Today, says Meghan, that issue lives on through monetizable content in the media and is why many news organizations need to be transformed. “My husband and I talk about it often, this economy for attention,” she she explains, alluding to her own battle with the tabloid media. “If you’re just trying to grab someones attention and keep it, you’re going for something salacious instead of something truthful. I think that once we can get back to the place where people are just telling the truth in their reporting and telling it through a compassionate or empathetic lens, it’s going to help bind people as a community in a way that I think at the moment we are feeling so much more of a disconnect in a space where I feel we could be feeling more of a connection.”
The 19th*, whose staff is 90 percent women, is named after the amendment that allowed (some) women to vote in the U.S.—the asterisk represents the work that is still needed to be done to ensure equality for marginalized people, such as women of color and trans women. Meghan, who revealed she recently spoke to “legend” and feminist icon Gloria Steinem about voting, said the importance of women using their voices through their ballots is needed more than ever.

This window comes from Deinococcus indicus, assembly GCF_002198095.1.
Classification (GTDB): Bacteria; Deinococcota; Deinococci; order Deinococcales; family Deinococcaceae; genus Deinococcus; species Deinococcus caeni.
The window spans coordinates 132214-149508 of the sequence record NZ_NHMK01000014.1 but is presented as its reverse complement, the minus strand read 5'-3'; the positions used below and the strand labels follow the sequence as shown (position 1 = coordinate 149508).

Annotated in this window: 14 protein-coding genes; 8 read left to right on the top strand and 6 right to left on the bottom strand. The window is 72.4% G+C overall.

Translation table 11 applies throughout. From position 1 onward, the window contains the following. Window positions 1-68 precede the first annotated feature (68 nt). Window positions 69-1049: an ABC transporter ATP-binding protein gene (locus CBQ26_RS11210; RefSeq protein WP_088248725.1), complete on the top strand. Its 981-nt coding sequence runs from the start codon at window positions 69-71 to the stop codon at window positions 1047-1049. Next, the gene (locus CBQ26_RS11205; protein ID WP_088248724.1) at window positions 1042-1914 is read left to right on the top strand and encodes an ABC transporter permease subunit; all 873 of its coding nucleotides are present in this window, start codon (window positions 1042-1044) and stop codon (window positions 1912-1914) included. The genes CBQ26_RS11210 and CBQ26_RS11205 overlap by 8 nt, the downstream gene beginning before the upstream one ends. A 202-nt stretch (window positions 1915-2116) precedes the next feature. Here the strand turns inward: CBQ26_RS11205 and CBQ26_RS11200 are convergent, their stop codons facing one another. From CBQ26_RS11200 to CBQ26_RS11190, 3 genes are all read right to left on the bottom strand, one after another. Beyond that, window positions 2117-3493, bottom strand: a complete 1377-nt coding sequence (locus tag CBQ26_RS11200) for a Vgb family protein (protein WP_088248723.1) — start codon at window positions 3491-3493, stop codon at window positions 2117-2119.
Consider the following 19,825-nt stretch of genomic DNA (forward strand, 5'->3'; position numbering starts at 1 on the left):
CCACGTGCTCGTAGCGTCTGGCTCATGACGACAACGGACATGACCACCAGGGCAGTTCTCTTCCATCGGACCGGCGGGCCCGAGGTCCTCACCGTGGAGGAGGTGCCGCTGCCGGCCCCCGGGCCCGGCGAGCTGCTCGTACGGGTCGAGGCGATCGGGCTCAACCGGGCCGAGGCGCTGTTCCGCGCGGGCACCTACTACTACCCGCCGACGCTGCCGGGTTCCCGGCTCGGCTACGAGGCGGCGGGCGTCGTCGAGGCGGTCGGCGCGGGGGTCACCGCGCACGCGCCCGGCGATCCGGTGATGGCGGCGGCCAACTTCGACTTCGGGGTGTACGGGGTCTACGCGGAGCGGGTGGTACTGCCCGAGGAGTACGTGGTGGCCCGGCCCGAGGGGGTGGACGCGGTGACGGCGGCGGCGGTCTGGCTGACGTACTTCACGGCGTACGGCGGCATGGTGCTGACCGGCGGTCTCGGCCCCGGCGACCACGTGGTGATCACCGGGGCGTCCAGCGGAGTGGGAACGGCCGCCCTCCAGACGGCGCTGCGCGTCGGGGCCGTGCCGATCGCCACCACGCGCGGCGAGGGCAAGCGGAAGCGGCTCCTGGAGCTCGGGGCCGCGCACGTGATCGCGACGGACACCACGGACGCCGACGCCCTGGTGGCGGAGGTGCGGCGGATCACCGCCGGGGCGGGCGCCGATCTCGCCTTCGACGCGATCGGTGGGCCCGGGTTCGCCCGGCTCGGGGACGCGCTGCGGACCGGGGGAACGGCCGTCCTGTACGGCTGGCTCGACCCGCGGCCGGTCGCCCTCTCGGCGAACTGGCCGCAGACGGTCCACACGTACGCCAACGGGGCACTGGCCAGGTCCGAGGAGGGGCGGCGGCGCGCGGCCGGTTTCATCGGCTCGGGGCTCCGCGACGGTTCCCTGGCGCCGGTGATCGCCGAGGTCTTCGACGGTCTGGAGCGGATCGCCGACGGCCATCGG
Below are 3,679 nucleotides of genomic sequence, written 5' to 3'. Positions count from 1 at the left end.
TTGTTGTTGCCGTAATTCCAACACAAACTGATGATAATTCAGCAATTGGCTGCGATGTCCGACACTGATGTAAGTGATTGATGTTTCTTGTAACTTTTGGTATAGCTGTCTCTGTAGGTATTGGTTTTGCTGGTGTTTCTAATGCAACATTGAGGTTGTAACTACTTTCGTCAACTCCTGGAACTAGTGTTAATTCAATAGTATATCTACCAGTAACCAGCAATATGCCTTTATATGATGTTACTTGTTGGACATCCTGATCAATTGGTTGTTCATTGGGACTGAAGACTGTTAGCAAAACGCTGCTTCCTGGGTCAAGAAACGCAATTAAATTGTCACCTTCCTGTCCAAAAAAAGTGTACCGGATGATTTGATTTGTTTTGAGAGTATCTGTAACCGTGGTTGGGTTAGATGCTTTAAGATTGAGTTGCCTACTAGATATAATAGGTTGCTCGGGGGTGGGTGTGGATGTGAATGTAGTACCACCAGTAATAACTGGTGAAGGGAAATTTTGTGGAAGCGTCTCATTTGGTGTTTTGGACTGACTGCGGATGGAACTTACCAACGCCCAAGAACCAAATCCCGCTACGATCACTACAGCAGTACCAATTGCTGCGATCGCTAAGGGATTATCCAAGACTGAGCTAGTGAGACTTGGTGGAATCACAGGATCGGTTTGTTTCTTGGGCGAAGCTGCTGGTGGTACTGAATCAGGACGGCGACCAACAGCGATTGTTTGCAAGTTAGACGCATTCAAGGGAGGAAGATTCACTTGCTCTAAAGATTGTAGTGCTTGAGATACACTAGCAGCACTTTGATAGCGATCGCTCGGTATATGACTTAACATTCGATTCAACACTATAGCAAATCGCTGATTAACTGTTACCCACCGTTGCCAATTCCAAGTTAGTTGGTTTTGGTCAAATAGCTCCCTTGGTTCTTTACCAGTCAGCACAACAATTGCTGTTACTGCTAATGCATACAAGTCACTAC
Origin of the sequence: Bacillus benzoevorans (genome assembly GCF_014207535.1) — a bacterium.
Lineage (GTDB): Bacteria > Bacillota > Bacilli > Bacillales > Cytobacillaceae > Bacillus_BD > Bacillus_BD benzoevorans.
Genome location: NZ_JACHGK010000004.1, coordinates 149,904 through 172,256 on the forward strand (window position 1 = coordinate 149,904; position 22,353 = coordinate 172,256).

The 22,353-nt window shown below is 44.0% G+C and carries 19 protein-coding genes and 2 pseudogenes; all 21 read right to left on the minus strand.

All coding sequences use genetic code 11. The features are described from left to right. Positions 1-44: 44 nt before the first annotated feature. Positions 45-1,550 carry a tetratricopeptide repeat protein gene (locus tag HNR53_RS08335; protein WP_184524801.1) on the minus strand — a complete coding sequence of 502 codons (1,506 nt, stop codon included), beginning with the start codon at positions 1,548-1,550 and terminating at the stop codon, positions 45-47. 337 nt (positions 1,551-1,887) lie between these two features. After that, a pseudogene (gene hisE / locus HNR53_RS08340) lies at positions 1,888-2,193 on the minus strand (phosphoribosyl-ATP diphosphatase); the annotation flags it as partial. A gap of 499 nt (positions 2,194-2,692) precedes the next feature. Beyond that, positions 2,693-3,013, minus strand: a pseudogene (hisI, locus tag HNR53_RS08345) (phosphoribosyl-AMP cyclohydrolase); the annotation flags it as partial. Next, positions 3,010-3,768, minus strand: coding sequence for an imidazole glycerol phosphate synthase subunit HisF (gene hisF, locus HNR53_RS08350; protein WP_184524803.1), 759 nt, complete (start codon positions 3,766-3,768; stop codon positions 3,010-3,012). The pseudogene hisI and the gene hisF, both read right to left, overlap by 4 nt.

My husband and I talk about it often, this economy for attention.
“When I have these conversations about encouraging people to go out and vote, I think it’s often challenging for men and women alike, and certainly for people, to remember just how hard it was to get the right to vote and to be really aware of not taking that for granted,” she said. “I look at my husband [Prince Harry] for example; he’s never been able to vote, and I think it’s such an interesting thing to say the right to vote is not a privilege, it is a right in of itself.”
Meghan was one of many high-profile speakers to attend the five-day The 19th* Represents Summit, joining an impressive list that included Hillary Clinton, Democratic vice presidential nominee Kamala Harris, Meryl Streep, Stacey Abrams, and Melinda Gates. Being interviewed by the duchess, says Ramshaw, was “a completely surreal experience.” During the conversation, the pair, who are both parents, briefly spoke about juggling motherhood. “I know what it’s like with a toddler,” the Duchess of Sussex said of her one-year-old son, Archie. “There’s not a lot of time!”
The 19th*’s mission to build a diverse and representative newsroom “immediately spoke to the duchess and her desire to see more equitable coverage of women and people of color in the news,” a source tells BAZAAR.com. The outlet, which is not funded by advertising, was one of the first national outlets to elevate the Breonna Taylor case, Ramshaw says. Taylor’s family approached one of their reporters after noticing that Black men killed by police were being covered and discussed in a way that the deaths of Black women were not.